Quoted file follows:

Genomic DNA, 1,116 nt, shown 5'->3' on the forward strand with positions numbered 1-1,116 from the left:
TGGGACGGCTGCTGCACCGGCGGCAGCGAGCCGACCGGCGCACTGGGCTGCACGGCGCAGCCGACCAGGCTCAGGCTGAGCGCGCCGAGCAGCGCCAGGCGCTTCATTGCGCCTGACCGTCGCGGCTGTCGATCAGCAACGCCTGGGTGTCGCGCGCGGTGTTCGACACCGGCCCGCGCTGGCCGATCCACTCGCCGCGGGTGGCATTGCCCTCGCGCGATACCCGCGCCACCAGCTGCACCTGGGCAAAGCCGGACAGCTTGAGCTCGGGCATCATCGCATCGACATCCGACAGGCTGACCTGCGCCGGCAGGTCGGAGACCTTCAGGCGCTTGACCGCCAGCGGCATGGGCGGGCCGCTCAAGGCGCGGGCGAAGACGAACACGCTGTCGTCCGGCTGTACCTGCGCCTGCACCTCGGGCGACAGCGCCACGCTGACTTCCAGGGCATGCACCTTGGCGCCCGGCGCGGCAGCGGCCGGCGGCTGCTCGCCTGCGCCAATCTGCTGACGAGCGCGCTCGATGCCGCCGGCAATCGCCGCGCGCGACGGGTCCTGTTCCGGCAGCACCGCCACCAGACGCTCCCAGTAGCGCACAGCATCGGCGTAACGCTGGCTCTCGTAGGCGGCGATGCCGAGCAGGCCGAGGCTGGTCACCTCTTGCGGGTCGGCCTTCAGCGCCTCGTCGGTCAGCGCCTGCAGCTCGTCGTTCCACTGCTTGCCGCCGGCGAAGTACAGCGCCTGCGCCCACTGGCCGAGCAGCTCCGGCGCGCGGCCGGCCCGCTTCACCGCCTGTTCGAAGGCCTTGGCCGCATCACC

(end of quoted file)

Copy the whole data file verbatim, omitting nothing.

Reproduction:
Genomic DNA, 1,116 nt, shown 5'->3' on the forward strand with positions numbered 1-1,116 from the left:
TGGGACGGCTGCTGCACCGGCGGCAGCGAGCCGACCGGCGCACTGGGCTGCACGGCGCAGCCGACCAGGCTCAGGCTGAGCGCGCCGAGCAGCGCCAGGCGCTTCATTGCGCCTGACCGTCGCGGCTGTCGATCAGCAACGCCTGGGTGTCGCGCGCGGTGTTCGACACCGGCCCGCGCTGGCCGATCCACTCGCCGCGGGTGGCATTGCCCTCGCGCGATACCCGCGCCACCAGCTGCACCTGGGCAAAGCCGGACAGCTTGAGCTCGGGCATCATCGCATCGACATCCGACAGGCTGACCTGCGCCGGCAGGTCGGAGACCTTCAGGCGCTTGACCGCCAGCGGCATGGGCGGGCCGCTCAAGGCGCGGGCGAAGACGAACACGCTGTCGTCCGGCTGTACCTGCGCCTGCACCTCGGGCGACAGCGCCACGCTGACTTCCAGGGCATGCACCTTGGCGCCCGGCGCGGCAGCGGCCGGCGGCTGCTCGCCTGCGCCAATCTGCTGACGAGCGCGCTCGATGCCGCCGGCAATCGCCGCGCGCGACGGGTCCTGTTCCGGCAGCACCGCCACCAGACGCTCCCAGTAGCGCACAGCATCGGCGTAACGCTGGCTCTCGTAGGCGGCGATGCCGAGCAGGCCGAGGCTGGTCACCTCTTGCGGGTCGGCCTTCAGCGCCTCGTCGGTCAGCGCCTGCAGCTCGTCGTTCCACTGCTTGCCGCCGGCGAAGTACAGCGCCTGCGCCCACTGGCCGAGCAGCTCCGGCGCGCGGCCGGCCCGCTTCACCGCCTGTTCGAAGGCCTTGGCCGCATCACC